You’ve likely heard of the concept of imaging a computer (also known as creating a disk image or system image), but you might be less familiar with the reasons it’s important. While a standard image is useful for individuals operating a single machine, it becomes critical once your organization has more than a few computers to manage.
What is Disk Imaging?
Imaging involves taking a snapshot of the software and data on a computer so it can easily be installed or the computer can be returned to this state. This can happen at any point, but it’s most useful when setting up a standard configuration at certain pre-established milestones — for example, whenever a new machine is issued to one of your employees.
Many businesses set up each machine individually as it arrives. This can be particularly tempting in small- to mid-size companies where new computers are only issued a few times every year.
Why is System Imaging Important?
There are three main reasons why imaging is essential: security, standardization and savings. Let’s look at each in turn.
Even if you buy the same PC with identical specifications from a consistent supplier, numerous minor differences exist beneath the surface. Operating systems, software packages and even hardware components vary in their release cycles, versions and patches. Each subsequent generation of OS, software and hardware is generally changed to address either a performance or security issue. When IT sets each PC to a standard image, they know precisely what they’re dealing with because all machines are identical.
However, when this doesn’t happen, some machines will have vulnerabilities that others in your organization do not — even though they have the same components, operating systems and software. Because these vulnerabilities are pre-loaded on a large number of systems, they’re often well-known to hackers. This creates a double threat: first, because a system may be more vulnerable to infection, and second, because it’s not something you’re aware of. Imaging puts every machine on the same footing, so any issues that come up will be easy to track and address.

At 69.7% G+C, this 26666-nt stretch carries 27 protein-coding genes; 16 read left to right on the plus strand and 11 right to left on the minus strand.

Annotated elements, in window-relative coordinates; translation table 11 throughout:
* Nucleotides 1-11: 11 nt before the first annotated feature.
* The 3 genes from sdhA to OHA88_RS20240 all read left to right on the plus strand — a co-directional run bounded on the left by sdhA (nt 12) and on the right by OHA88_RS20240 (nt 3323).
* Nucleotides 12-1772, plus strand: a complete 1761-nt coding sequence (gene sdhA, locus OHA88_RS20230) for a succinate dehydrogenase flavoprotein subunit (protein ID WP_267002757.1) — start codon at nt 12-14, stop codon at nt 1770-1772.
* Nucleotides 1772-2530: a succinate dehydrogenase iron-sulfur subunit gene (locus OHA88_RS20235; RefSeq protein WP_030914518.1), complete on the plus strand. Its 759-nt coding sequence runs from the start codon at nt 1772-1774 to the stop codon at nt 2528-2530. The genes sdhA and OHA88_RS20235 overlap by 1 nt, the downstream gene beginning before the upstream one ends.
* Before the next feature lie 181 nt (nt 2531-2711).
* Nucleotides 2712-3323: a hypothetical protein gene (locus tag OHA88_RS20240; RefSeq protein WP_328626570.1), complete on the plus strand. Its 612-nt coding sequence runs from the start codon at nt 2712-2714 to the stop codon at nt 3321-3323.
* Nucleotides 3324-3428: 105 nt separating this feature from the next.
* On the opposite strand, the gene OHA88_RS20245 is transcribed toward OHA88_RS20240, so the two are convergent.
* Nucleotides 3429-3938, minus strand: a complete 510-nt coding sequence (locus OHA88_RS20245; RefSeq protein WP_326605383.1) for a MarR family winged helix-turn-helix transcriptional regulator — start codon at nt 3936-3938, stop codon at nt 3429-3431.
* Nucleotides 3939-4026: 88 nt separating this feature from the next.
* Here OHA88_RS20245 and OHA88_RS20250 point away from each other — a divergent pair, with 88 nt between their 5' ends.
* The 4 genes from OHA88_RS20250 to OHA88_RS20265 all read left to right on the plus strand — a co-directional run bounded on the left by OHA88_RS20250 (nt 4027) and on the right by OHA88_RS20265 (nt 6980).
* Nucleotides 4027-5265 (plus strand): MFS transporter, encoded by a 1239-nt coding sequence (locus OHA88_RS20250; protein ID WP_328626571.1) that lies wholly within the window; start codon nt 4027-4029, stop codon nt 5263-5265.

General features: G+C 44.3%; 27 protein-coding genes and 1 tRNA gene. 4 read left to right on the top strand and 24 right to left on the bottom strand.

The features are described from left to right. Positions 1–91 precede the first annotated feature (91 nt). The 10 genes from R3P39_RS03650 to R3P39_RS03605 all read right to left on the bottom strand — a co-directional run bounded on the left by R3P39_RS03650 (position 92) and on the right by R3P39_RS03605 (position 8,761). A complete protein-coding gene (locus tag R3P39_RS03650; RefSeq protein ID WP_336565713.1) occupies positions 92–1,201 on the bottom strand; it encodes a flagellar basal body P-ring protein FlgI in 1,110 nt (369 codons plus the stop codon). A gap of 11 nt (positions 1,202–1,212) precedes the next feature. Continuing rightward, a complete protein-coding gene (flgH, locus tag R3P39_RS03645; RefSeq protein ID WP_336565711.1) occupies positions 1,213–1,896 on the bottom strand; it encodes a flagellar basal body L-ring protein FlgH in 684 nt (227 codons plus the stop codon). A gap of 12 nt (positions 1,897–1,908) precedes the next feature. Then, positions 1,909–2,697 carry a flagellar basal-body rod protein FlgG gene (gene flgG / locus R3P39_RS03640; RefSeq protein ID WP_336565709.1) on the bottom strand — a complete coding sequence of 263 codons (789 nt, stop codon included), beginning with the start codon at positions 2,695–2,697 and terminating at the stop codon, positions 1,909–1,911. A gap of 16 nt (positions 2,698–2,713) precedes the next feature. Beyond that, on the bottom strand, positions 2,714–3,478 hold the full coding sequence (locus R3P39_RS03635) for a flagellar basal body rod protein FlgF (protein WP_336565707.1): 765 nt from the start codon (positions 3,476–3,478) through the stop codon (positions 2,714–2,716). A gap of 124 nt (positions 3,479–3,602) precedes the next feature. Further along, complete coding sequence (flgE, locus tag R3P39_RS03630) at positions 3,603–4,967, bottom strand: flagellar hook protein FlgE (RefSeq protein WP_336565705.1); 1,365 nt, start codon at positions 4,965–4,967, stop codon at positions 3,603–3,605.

If IT has to set up each machine individually, differences will exist between computers based on which tech sets it up. When the end-user experiences issues and calls the help desk, tracking the problem down will take longer and involve more ambiguity because numerous small variations exist in each machine. When each PC is imaged to the same standard, however, the help desk will generally see the same issues repeatedly and develop standard fix actions that are easy to replicate. This streamlines fix actions, decreases user frustration and gets PCs (and employees) back to work more quickly.
Employee turnover in your tech department is an additional consideration. Even if you only have one person handling all of your organization’s IT needs, what happens when he is promoted or replaced? Ad-hoc processes will need to be reinvented, while standardized images will remain.
If you can optimize a process that’s consistently repeated, you’ll save money in the long run. Consider the following milestones IT will likely encounter over the lifecycle of a given PC:
- Initial setup. This can either be done ad hoc, or you can follow the same process each time.
- If each PC has been set up individually, every computer will invariably have some level of unique problems. If they’re all imaged with the same setup, IT will typically see the same issues repeatedly, making each subsequent case easier to fix.
- Crash recovery. If a computer crashes for any reason, you can either configure every aspect of it from scratch, or you can simply reinstall a standardized image. If you don’t maintain spare computers in your inventory, this can also mean hours of lost productivity for the PC owner, which is a direct financial loss.
Imaging does have a price: it takes time (and therefore, money) to set up initially, and standard images should be updated periodically. However, most organizations find that this up-front investment pays for itself many times over.
How Do I Image My Computer?
You can create a standard image for any Windows, Mac OS, or Linux machine. The process varies depending on which system you’re using, of course, but you can easily find step-by-step directions at the links above.
If you have more than one computer in your organization, creating a standard image should be at the top of your worklist. This is particularly important if you’re working with clients remotely.
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